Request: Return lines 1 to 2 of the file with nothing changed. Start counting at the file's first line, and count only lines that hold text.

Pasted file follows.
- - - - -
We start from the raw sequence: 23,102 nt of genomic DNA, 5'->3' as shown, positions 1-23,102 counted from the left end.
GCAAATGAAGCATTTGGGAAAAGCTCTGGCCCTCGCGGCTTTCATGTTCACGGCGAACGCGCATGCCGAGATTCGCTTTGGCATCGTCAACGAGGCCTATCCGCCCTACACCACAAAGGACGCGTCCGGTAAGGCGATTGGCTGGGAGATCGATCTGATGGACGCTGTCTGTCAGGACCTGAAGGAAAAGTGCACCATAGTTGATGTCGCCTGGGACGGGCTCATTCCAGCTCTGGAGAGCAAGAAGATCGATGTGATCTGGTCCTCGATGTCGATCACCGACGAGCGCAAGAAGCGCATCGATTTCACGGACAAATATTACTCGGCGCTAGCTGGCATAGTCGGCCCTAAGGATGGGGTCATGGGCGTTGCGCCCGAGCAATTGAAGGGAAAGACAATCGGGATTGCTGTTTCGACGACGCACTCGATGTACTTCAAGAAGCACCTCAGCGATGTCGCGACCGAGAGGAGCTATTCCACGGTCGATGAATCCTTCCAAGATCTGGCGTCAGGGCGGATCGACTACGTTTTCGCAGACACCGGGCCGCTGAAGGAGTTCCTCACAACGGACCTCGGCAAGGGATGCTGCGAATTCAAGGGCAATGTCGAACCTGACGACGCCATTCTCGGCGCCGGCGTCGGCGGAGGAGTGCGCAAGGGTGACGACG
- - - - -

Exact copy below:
We start from the raw sequence: 23,102 nt of genomic DNA, 5'->3' as shown, positions 1-23,102 counted from the left end.
GCAAATGAAGCATTTGGGAAAAGCTCTGGCCCTCGCGGCTTTCATGTTCACGGCGAACGCGCATGCCGAGATTCGCTTTGGCATCGTCAACGAGGCCTATCCGCCCTACACCACAAAGGACGCGTCCGGTAAGGCGATTGGCTGGGAGATCGATCTGATGGACGCTGTCTGTCAGGACCTGAAGGAAAAGTGCACCATAGTTGATGTCGCCTGGGACGGGCTCATTCCAGCTCTGGAGAGCAAGAAGATCGATGTGATCTGGTCCTCGATGTCGATCACCGACGAGCGCAAGAAGCGCATCGATTTCACGGACAAATATTACTCGGCGCTAGCTGGCATAGTCGGCCCTAAGGATGGGGTCATGGGCGTTGCGCCCGAGCAATTGAAGGGAAAGACAATCGGGATTGCTGTTTCGACGACGCACTCGATGTACTTCAAGAAGCACCTCAGCGATGTCGCGACCGAGAGGAGCTATTCCACGGTCGATGAATCCTTCCAAGATCTGGCGTCAGGGCGGATCGACTACGTTTTCGCAGACACCGGGCCGCTGAAGGAGTTCCTCACAACGGACCTCGGCAAGGGATGCTGCGAATTCAAGGGCAATGTCGAACCTGACGACGCCATTCTCGGCGCCGGCGTCGGCGGAGGAGTGCGCAAGGGTGACGACG